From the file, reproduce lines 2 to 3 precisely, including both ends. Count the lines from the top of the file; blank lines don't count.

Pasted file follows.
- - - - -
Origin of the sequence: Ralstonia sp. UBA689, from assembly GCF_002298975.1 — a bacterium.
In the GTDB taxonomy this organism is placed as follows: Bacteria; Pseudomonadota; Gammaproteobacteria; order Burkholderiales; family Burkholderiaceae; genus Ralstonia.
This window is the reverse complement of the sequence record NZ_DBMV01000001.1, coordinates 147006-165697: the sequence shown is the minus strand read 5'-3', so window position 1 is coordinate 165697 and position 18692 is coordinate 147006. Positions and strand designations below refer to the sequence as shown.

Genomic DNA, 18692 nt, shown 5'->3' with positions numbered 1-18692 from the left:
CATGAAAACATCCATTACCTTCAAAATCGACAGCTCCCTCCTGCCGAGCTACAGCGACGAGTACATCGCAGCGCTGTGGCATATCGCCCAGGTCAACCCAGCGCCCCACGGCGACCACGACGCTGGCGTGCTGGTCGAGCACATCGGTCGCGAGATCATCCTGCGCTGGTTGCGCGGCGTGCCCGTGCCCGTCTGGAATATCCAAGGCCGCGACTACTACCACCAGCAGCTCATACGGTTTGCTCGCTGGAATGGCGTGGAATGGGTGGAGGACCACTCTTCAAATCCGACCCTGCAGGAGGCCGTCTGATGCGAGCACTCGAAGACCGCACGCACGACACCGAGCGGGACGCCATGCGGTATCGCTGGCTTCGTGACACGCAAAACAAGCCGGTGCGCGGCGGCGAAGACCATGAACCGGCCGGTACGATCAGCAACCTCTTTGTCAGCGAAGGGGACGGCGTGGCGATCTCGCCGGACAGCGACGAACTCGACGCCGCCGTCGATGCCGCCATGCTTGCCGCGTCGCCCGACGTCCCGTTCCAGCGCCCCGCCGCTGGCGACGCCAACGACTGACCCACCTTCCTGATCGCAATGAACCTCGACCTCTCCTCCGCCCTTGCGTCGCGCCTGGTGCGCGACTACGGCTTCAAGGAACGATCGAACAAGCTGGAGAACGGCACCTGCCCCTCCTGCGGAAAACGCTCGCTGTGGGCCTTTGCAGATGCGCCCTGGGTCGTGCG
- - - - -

In the GTDB taxonomy this organism is placed as follows: Bacteria; Pseudomonadota; Gammaproteobacteria; order Burkholderiales; family Burkholderiaceae; genus Ralstonia.
This window is the reverse complement of the sequence record NZ_DBMV01000001.1, coordinates 147006-165697: the sequence shown is the minus strand read 5'-3', so window position 1 is coordinate 165697 and position 18692 is coordinate 147006. Positions and strand designations below refer to the sequence as shown.